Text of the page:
Chinese football authorities said on Thursday that they will bring in foreign referees to officiate selected Chinese Super League (CSL) games starting this weekend. The measure was taken as a response to recent refereeing controversies while video replays are set to be introduced on a trial basis.
Eriksson and Chapron to oversee games in China
Swedish referee Jonas Eriksson will oversee Saturday’s match between Tianjin Quanjian and Shandong Luneng and French referee Tony Chapron will officiate Sunday’s game between Shanghai Shenhua and Tianjin Teda.
These two matches will be the first ones of a move that is set to improve the “accuracy of refereeing,” as the Chinese Football Association (CFA) said in a statement on Thursday.
“In order to ensure a smooth finish to the season, from Round 27 onwards, the CFA will invite referees from Europe and the Americas to officiate on crucial games. The improvement of the quality of officiating has been an important part of the CFA's work and inviting established foreign referees will improve the accuracy of officiating while also providing education and communication opportunities for Chinese referees”, the CFA statement read.
History of controversy
Since the introduction of professional football in China in 1994, match fixing scandals have constantly gained presence in the Chinese game. One such case occurred in 2012, when former World Cup referee Lu Jun was sent to prison for accepting bribes. He was sentenced to five and a half years in jail and fined $128,000. However, as he was a state worker, he could have faced the death penalty.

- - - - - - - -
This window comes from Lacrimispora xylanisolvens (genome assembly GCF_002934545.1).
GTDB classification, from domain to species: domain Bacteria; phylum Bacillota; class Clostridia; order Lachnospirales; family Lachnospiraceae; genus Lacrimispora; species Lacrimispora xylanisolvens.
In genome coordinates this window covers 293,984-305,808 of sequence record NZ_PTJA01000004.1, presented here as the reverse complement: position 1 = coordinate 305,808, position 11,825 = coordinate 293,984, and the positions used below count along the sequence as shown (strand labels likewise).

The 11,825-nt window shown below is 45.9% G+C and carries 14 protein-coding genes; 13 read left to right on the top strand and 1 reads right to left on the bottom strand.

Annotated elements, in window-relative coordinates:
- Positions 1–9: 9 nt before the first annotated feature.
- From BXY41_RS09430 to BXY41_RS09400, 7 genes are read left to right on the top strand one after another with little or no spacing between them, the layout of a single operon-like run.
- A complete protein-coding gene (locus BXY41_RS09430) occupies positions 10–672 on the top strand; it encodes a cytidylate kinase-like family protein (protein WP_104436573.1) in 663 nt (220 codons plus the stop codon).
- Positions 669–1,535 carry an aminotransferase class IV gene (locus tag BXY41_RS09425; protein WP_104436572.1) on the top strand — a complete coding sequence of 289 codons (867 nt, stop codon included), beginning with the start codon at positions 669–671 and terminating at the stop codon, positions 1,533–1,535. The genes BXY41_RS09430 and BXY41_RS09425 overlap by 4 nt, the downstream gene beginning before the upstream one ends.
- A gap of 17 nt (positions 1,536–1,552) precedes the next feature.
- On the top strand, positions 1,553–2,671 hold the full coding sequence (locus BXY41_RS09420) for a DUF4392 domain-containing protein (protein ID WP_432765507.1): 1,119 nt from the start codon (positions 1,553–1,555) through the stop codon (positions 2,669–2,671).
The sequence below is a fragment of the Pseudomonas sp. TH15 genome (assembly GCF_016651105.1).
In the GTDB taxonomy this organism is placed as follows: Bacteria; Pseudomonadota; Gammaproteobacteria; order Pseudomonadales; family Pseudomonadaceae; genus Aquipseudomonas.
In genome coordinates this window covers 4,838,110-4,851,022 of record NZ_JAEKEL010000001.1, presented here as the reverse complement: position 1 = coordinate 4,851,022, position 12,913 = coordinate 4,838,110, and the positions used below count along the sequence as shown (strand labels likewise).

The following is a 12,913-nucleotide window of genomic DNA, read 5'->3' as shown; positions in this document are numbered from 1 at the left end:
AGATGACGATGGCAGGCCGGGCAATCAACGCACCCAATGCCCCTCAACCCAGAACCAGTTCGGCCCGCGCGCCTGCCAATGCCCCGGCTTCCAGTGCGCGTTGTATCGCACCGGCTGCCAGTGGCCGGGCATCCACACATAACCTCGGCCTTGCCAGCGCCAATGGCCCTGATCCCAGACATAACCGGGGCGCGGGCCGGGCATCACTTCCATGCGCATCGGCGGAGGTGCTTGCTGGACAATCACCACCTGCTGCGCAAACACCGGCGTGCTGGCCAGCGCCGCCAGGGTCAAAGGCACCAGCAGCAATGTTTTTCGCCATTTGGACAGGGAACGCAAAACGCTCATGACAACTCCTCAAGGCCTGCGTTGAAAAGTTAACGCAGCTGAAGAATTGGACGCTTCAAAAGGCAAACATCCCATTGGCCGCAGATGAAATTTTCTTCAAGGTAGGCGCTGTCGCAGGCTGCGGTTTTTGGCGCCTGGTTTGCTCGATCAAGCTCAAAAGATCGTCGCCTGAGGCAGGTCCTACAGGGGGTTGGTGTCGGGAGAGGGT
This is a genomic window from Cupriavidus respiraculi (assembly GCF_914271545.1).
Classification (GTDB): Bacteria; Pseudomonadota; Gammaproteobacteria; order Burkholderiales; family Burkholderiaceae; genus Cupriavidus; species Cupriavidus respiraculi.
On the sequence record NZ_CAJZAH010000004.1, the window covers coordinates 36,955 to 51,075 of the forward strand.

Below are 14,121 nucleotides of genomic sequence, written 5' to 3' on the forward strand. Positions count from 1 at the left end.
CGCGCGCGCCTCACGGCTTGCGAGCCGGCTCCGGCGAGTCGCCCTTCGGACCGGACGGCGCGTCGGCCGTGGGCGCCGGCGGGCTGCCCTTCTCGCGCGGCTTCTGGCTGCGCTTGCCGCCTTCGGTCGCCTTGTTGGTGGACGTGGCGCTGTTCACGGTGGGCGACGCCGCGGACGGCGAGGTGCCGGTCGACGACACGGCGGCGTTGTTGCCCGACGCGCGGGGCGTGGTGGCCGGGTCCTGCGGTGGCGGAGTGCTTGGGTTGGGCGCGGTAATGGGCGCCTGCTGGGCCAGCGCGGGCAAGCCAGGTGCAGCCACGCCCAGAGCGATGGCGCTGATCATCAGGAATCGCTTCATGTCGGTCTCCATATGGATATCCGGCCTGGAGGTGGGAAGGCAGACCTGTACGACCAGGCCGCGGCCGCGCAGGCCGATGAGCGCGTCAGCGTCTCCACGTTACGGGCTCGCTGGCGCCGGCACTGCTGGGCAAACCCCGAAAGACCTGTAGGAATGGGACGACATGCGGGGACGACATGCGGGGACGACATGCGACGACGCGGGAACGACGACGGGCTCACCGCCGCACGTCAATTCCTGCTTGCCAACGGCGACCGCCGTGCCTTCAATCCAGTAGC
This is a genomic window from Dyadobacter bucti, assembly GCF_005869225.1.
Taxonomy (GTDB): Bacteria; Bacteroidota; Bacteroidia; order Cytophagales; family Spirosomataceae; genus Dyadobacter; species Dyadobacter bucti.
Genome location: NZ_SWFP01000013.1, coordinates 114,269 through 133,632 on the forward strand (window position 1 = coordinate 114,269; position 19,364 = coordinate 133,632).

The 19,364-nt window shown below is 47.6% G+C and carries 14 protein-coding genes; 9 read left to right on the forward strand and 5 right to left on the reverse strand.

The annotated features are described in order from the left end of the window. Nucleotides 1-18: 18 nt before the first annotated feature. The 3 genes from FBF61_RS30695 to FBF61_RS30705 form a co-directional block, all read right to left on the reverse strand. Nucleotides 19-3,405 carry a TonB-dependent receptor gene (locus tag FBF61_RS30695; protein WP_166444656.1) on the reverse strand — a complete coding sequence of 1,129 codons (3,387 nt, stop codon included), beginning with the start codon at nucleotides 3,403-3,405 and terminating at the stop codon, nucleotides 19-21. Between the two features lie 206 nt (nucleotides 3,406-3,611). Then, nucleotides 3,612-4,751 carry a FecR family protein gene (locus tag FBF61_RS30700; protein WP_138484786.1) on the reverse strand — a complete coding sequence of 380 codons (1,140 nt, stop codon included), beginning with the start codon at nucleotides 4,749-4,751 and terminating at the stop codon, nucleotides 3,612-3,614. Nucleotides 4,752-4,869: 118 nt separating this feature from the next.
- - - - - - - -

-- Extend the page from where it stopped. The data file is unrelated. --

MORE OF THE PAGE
More recently, four match officials were attacked after a controversial draw between Baoding Rongda and Huang Xiang in July. Baoding were leading 2-1 when the referee awarded a penalty in the seventh minute of stoppage time. The match official and linesman were confronted by players and coaching staff, while fans threw objects to the field. The match officials had to be escorted off the pitch by the security staff.
To prevent events like these from happened, the CFA has announced plans to implement the use of video assistant referee (VAR) technology. “At the moment, the Chinese Football Association is working with FIFA and the International Football Association Board in order to implement the video assistant officiating system. It will be tested during the final phase of this season and completely implemented in the 2018season”, the CFA added.